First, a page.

Cote v. Rinaldi et al

Filing 38

ORDER denying 24 Second Amended Petition for Writ of Habeas Corpus. Signed by Judge Robert N. Chatigny on 6/7/13.(Gillenwater, J)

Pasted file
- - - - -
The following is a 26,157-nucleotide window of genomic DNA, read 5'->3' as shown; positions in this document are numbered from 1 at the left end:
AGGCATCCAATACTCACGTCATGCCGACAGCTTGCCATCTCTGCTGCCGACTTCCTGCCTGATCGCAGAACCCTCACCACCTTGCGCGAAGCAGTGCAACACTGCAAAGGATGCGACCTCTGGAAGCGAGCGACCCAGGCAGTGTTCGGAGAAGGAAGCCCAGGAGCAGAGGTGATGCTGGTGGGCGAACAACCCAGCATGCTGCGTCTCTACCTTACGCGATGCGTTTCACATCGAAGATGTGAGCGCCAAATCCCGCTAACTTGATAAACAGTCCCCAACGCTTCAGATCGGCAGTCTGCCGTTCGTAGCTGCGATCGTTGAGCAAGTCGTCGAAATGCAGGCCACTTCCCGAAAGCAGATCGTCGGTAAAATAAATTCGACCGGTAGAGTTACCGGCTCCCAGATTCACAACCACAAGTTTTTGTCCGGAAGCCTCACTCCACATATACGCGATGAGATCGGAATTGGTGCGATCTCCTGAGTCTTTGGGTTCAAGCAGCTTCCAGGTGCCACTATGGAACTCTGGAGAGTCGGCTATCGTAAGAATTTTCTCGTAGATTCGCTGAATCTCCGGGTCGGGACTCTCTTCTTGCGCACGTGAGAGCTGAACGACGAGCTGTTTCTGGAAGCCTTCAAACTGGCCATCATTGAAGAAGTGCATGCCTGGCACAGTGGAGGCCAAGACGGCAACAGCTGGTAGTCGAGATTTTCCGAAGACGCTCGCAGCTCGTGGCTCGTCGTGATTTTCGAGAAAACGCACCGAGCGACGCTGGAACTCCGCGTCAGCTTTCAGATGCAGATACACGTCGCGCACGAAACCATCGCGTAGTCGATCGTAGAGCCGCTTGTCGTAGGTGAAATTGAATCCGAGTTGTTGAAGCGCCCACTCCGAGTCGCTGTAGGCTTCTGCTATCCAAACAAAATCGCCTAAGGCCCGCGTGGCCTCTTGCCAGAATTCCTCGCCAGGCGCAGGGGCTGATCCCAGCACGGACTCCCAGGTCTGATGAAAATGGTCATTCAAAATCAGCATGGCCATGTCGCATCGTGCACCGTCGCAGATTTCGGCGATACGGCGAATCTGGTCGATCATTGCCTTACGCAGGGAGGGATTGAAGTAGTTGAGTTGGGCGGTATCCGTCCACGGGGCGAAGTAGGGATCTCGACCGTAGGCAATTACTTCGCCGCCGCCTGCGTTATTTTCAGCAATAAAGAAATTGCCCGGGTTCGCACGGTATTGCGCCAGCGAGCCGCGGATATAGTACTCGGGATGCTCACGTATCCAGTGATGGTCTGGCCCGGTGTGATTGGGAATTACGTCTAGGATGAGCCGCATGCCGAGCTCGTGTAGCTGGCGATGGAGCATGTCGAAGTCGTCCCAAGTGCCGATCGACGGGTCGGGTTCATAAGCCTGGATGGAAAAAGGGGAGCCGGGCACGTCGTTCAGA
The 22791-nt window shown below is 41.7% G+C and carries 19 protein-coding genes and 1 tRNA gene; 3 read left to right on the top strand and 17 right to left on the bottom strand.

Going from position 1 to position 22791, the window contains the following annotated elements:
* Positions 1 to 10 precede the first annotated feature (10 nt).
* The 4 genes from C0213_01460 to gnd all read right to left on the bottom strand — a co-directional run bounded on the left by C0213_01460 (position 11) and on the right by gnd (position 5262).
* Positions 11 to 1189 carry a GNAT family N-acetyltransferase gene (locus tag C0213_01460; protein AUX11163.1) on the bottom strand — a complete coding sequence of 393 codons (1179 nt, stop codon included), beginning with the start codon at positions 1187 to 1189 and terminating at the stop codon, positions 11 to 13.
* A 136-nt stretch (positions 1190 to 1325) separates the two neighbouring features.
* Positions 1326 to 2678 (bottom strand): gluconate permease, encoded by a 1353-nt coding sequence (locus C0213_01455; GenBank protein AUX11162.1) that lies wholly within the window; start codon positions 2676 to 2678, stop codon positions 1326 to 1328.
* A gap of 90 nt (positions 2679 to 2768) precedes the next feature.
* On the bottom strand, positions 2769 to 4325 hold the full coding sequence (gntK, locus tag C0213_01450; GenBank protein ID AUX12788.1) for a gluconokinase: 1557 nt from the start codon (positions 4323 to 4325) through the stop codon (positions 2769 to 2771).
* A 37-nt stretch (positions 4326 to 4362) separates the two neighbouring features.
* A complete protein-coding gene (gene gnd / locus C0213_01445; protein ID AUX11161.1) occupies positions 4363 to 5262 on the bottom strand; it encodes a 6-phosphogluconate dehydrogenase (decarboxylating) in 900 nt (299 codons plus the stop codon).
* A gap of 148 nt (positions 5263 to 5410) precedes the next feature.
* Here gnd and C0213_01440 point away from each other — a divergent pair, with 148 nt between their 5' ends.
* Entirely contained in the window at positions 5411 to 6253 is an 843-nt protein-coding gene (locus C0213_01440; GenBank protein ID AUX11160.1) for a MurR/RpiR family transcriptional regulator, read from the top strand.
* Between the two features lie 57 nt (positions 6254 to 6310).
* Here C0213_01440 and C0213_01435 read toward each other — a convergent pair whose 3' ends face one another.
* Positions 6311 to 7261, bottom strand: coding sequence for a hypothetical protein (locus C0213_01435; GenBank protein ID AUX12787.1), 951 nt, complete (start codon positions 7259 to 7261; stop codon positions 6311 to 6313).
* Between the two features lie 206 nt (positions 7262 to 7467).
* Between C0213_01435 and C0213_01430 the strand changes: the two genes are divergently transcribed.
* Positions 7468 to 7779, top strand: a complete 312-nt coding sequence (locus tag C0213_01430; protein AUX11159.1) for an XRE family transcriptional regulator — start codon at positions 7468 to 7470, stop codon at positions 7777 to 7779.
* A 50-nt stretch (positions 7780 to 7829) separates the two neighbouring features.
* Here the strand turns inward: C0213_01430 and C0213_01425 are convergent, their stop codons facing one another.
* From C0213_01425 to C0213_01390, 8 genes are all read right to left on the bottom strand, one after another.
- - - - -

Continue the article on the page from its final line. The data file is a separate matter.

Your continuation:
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UNITED STATES DISTRICT COURT DISTRICT OF CONNECTICUT ROGER P. COTE : V. : MONICA RINALDI, et al. : PRISONER Case No. 3:11cv1767(RNC) RULING ON SECOND AMENDED PETITION FOR WRIT OF HABEAS CORPUS Petitioner brings this action for a writ of habeas corpus pursuant to 28 U.S.C. § 2254 challenging his state court convictions for assault, threatening, unlawful restraint and violation of a protective order. Petitioner claims that his trial and appellate counsel were ineffective, the prosecutor committed misconduct and he is actually innocent. These same claims were rejected by a state habeas judge following an evidentiary hearing. Petitioner has not shown that the state court's adjudication of his claims was contrary to, or involved an unreasonable application of, clearly established federal law. Nor has he shown that the state court's decision was based on an unreasonable determination of the facts. Accordingly, the petition is denied. I. Standard of Review Section 2254(a) authorizes a federal court to consider a habeas petition filed by a prisoner who alleges that he is in state custody in violation of the Constitution and laws of the United States. A federal court cannot grant a petition for a writ of habeas corpus filed by a person in state custody with regard to any claim that has been rejected on the merits by the state court unless the adjudication of the claim in state court (1) resulted in a decision that was contrary to, or involved an unreasonable application of, clearly established Federal law, as determined by the Supreme Court of the United States; or (2) resulted in a decision that was based on an unreasonable determination of the facts in light of the evidence presented in the State court proceeding. 28 U.S.C. § 2254(d). This standard for evaluating state court rulings is highly deferential. Cullen v. Pinholster, ___ U.S. ___, 131 S. Ct. 1388, 1398 (2011). Clearly established federal law is found in holdings of the Supreme Court. See Carey v. Musladin, 549 U.S. 70, 74 (2006). A decision is contrary to clearly established federal law when the state court applies a rule different from that set forth by the Supreme Court or decides a case differently than the Supreme Court on essentially the same facts. 694 (2002). Bell v. Cone, 535 U.S. 685, A state court unreasonably applies Supreme Court law when the court correctly identifies the governing law but unreasonably applies that law to the facts of the case. The state court decision must be more than incorrect; it must be objectively unreasonable, "a substantially higher threshold." Schriro v. Landrigan, 550 U.S. 465, 473 (2007). Federal court review of a state court's ruling is limited to the record that was before the state court at the time it 2 adjudicated the claim on the merits. 1398. See Cullen, 131 S. Ct. at The federal court presumes that the factual determinations of the state court are correct. The petitioner has the burden of rebutting this presumption by clear and convincing evidence. See 28 U.S.C. § 2254(e)(1). II. Procedural Background Petitioner was charged with sexual assault and other crimes as a result of a complaint made by a former girlfriend with whom he shared an apartment. Following a jury trial, petitioner was acquitted on the sexual assault charge but convicted of assault in the second degree, threatening in the second degree, unlawful restraint in the first degree and criminal violation of a protective order. He was sentenced to a total effective term of imprisonment of twelve years followed by six years of special parole. Petitioner also entered a guilty plea to a charge of being a persistent serious felony offender. his conviction on speedy trial grounds. Petitioner appealed The Connecticut Appellate Court affirmed the conviction and the Connecticut Supreme Court denied a petition for certification. While the appeal was pending, petitioner filed a state habeas petition raising claims of ineffective assistance of trial and appellate counsel, prosecutorial misconduct and actual innocence. The state habeas court conducted an evidentiary hearing at which testimony was provided by petitioner, members of 3 his family, his trial and appellate counsel, and the victim. The state habeas court rejected each of the claims for reasons stated in a bench ruling. See Cote v. Warden, No. CV074001793, 2010 WL 3448199 (Conn. Super. Jan. 7, 2010). dismissed. Petitioner's appeal was Cote v. Commissioner, 12 Conn. App. 903, cert. denied, 302 Conn. 923 (2011).1 III. Factual Background On the direct appeal from the judgment of conviction, the Connecticut Appellate Court summarized the underlying facts as follows. In November 2001, petitioner and the victim began a romantic relationship and he moved into her apartment. relationship between the two soon deteriorated. The By early December 2001, they were having verbal disputes that escalated into physical abuse. The relationship ended in October 2002, but petitioner continued to live in the victim’s apartment, where he slept on a couch. See Cote, 129 Conn. App. at 844-45. On December 23, 2002, at about 5:00 a.m., the victim was lying in bed when she heard the petitioner enter her bedroom and lock the door. He accused her of being unfaithful and asked her to have sex with him. The victim stated that she had to get up 1 In August 2009, petitioner filed a motion seeking DNA testing of a knife he allegedly used in committing the crimes. The motion was denied and the denial was affirmed on appeal. See State v. Cote, No. CR02-117846-S, 2009 WL 5305079 (Conn. Super. Ct. Dec. 4, 2009), aff’d, 129 Conn. App. 842, cert. denied, 302 Conn. 922 (2011). 4 and go to work. When she tried to get out of bed, petitioner pushed her down and held a knife to her throat, causing cuts on her neck. The victim sustained a cut on her hand trying to push the knife away. She did not scream or call for help because she feared for her life and the lives of her children who were sleeping nearby. See id. at 845. released the pressure on the knife. Petitioner grew tired and cried until he fell asleep. After he was asleep, the victim took the knife and left the room. parents’ home. He and the victim talked and She took the children to her When the victim’s father arrived home, she told him what had happened and they drove to the resident state trooper’s office. The trooper took the victim’s statement, photographed her injuries and took possession of the knife. Later that day, police arrested the petitioner at the victim’s apartment. IV. See id. at 845-46. Discussion Petitioner asserts the same four claims in this action that he presented in his state habeas petition: ineffective assistance of trial and appellate counsel, prosecutorial misconduct and actual innocence. Each of these claims was adjudicated on the merits by the state habeas court in its bench ruling denying the habeas petition, Cote v. Warden, 2010 WL 3448199. This court has reviewed the state court's ruling to determine whether it is contrary to, or involves an unreasonable application of, federal 5 law, or is based on an unreasonable determination of the facts. No such error can be found in the state court's ruling. A. Ineffective Assistance of Counsel Petitioner's claim that his trial counsel was ineffective encompasses the same list of allegations presented to the state habeas court in subparts (a) through (m) of the state habeas petition, as listed below, with one exception.2 Specifically, petitioner alleges that his trial counsel failed to: (a) have petitioner’s brother and mother testify at the criminal trial; (b) adequately investigate the chain of custody of the knife or interview witnesses to the assault; (c) explain to petitioner the elements of each criminal offense; (d) object to the prosecutor’s introduction of only one of two written statements given by the victim; (e) adequately cross-examine the victim regarding inconsistencies in her two written statements and between her testimony and that of her father and son; (f) argue motions in limine and otherwise oppose the admission into evidence of petitioner’s prior felonies and other misconduct; (g) object to remarks of the prosecutor during closing argument; (h) have the knife submitted for DNA testing; (j) file a motion to suppress regarding the knife; (k) review the presentence investigation report in preparation for sentencing; (l) advise petitioner 2 The allegation in subpart (i) of the state habeas petition has been withdrawn. See ECF No. 24 at 3. 6 regarding his right to sentence review; and (m) assist petitioner in filing a petition for sentence review. See ECF No. 24 at 2-3. Petitioner argues that his appellate counsel was ineffective in that she failed to assert claims of prosecutorial misconduct and actual innocence, failed to adequately review trial documents and transcripts and failed to review with him issues that had been preserved for appeal. See id. at 5. An ineffective assistance of counsel claim is analyzed using the standard set forth in Strickland v. Washington, 466 U.S. 668 (1984). To prevail, petitioner must demonstrate, first, that his counsel’s conduct was below an objective standard of reasonableness established by prevailing professional norms and, second, that this deficient performance resulted in prejudice. Id. at 687-88. Counsel is presumed to be competent and petitioner bears the burden of demonstrating unconstitutional representation. (1984). See United States v. Cronic, 466 U.S. 648, 658 To satisfy the prejudice prong, petitioner must show that there is a "reasonable probability that, but for counsel’s unprofessional errors, the result of the proceeding would have been different"; the probability must "undermine confidence in the outcome" of the trial. Strickland, 466 U.S. at 694. The court evaluates counsel's conduct in light of the circumstances that existed when the challenged conduct occurred, not in hindsight, and affords substantial deference to counsel's 7 decisions. See Rompilla v. Beard, 545 U.S. 374, 381 (2005). Ultimately, the issue for this court to determine on federal habeas review is "'not whether counsel's actions were reasonable,'" but "'whether there is any reasonable argument that counsel satisfied Strickland’s deferential standard.'" Moore, U.S. Premo v. , 131 S. Ct. 733, 740 (2011). With regard to petitioner's claim of ineffective assistance of trial counsel, the state habeas court found that trial counsel hired an investigator; explained to petitioner the elements of each of the criminal charges in the case; decided not to call petitioner’s mother and brother as witnesses because in his judgment their testimony would harm rather than help the defense; refrained from objecting to the admission of only one of the victim's two written statements as a matter of trial strategy; vigorously cross-examined the victim regarding inconsistencies in her statements and testimony; refrained from objecting to a remark by the prosecutor during closing argument about blood oozing from the victim's neck onto the knife because, although the remark was not supported by evidence, an objection was not necessary and could backfire; informed petitioner of his right to sentence review; and would have assisted petitioner in seeking such review if petitioner had expressed an interest in having him do so. In addition, the state habeas court found that petitioner had failed to prove any prejudice resulting from the alleged 8 deficiencies in the performance of his trial counsel. Regarding the claim of ineffective assistance of appellate counsel, the state habeas court credited the testimony of petitioner's appellate counsel that she reviewed the record for any potential error, discussed the case with petitioner, identified the speedy trial claim as the only one that might be successful on appeal, chose not to pursue a claim challenging the sufficiency of the evidence, and advanced the speedy trial claim in accordance with petitioner's wishes. The habeas court was not persuaded that petitioner's appellate counsel should have raised other claims on appeal, and specifically found that the evidence did not support a claim of actual innocence. Summarizing its view of the case, the court stated that "each attorney was diligent, conscientious, and professional, and not deficient in the course of their employ." The state court's adjudication of petitioner's ineffective assistance of counsel claims reflects a reasoned application of the Strickland standard to findings of fact made by the court following an adequate evidentiary hearing. In essence, the state habeas court credited the testimony of petitioner's trial and appellate counsel and the victim, and declined to credit the testimony opposed to it. Petitioner has not shown that the state court's findings of fact based on its assessment of the witnesses' testimony are incorrect. 9 Given the state court's findings of fact, the court's rejection of the ineffective assistance of counsel claims does not constitute an unreasonable application of Strickland's deferential standard. Accordingly, petitioner is not entitled to federal habeas relief based on his ineffective assistance of counsel claims. B. Prosecutorial Misconduct In his second ground for relief, petitioner argues that the prosecutor engaged in misconduct by improperly stating during closing argument that blood oozed from the victim's neck onto petitioner's knife and by offering into evidence only one of two written statements given by the victim. See ECF No. 24 at 4. Prosecutorial misconduct does not provide a basis for habeas relief unless it so infected the trial with unfairness as to make the resulting conviction a denial of due process. See Darden v. Wainwright, 477 U.S. 168, 181 (1986); Donnelly v. DeChristoforo, 416 U.S. 637, 643 (1974). Petitioner must identify specific instances of "egregious misconduct," Donnelly, 416 U.S. at 647-48, that show he was substantially prejudiced. See United States v. Thomas, 377 F.3d 232, 244 (2d Cir. 2004). In evaluating a claim of prosecutorial misconduct, a court considers "the severity of the misconduct, the measures adopted to cure it, and the certainty of conviction in the absence of the misconduct." United States v. Shareef, 190 F.3d 71, 78 (2d Cir. 1999) (citation omitted); see also United States v. Young, 470 10 U.S. 1, 12 (1985) (holding that the court must view prosecutorial misconduct in context and evaluate the probable effect of the remarks on the jury’s ability to judge the evidence fairly). The state habeas court found that the prosecutor's statement during closing argument about the victim's blood oozing onto the knife, although "a stretch - to say the least," did not rise to the level of harmful conduct that would have deprived the petitioner of his constitutional right to a fair trial. Warden, 2010 WL 3448199, at *8. Cote v. The court stated that the prosecutor's statement was not so egregious as to "invade the province of the jury and wrestle control over the jury’s mind to substitute the prosecutor’s judgment for that of the jury." at *9. Id. Regarding the statement of the victim that was not placed in evidence, the state habeas court noted that the statement alleged sexual assault, a charge on which the petitioner was found not guilty. See id. at *7. The state habeas court determined that drawing attention to the statement alleging sexual assault would have harmed, rather than helped, petitioner, and noted that the victim was cross-examined on the fact that she gave two statements to the police at different times. See id. After reviewing the entire record, the habeas court concluded that "the evidence was clearly sufficient to establish guilt." Id. at *6. Petitioner has not shown that the state habeas court's 11 rejection of his prosecutorial misconduct claim was based on an unreasonable application of federal law or an unreasonable determination of the facts. The state habeas court applied the correct standard and its conclusion is supported by the record. Accordingly, petitioner is not entitled to federal habeas relief based on his claim of prosecutorial misconduct. C. Actual Innocence Finally, petitioner claims that he is actually innocent. He states that he has newly discovered evidence, in the form of testimony of his mother and brother and DNA testing on the knife. To prevail on a claim of actual innocence, petitioner must present "new reliable evidence - whether it be exculpatory scientific evidence, trustworthy eyewitness accounts, or critical physical evidence - that was not presented at trial." Schlup v. Delo, 513 U.S. 298, 324 (1995) (explaining requirements to establish actual innocence to excuse procedural default). He also "must show that it is more likely than not that no reasonable juror would have convicted him in light of the new evidence." Id. at 327. See Lucidore v. New York State Div. of Parole, 209 F.3d 107, 114 (2d Cir. 2000) (applying this standard when considering actual innocence claim as prerequisite to determination whether court should include actual innocence exception to AEDPA statute of limitations); Rand v. Warden of Great Meadow Correctional Facility, No. 10 CV 3290(RRM)(RML), 12 2012 WL 3704964, at *3 (E.D.N.Y. May 4, 2012) (applying Schlup standard to independent claim of actual innocence). The state habeas court rejected petitioner’s actual innocence claim because he presented no new evidence to justify a finding of actual innocence. I agree. The statements of petitioner's mother and brother, although not presented at trial, were known to trial counsel. The state habeas court found that these statements - that the victim had admitted to the petitioner’s family that she had lied in her trial testimony "strain[ed] credulity." Cote v. Warden, 2010 WL 3448199, at *6. The state judiciary has denied petitioner’s motion for DNA testing of the knife, see State v. Cote, 129 Conn. App. 842 (2011), and he does not suggest that he has had the knife tested on his own. Speculation about what DNA testing might show is insufficient to demonstrate that more likely than not no reasonable jury would convict the petitioner. See O’Boyle v. Ortiz, 242 F. App’x 529, 531 (10th Cir. 2007) (applying Schlup and rejecting petitioner’s claim of actual innocence predicated on what might be shown if testing were done on physical evidence). Accordingly, petitioner is not entitled to federal habeas relief based on his claim of actual innocence. V. Conclusion For the foregoing reasons, the second amended petition for a writ of habeas corpus (ECF No. 24) is hereby denied. 13 The Clerk is directed to enter judgment in favor of the respondents and close this case. The Court concludes that an appeal from this order would not be taken in good faith and thus a certificate of appealability will not issue. So ordered this 7th day of June 2013. /s/RNC Robert N. Chatigny United States District Judge 14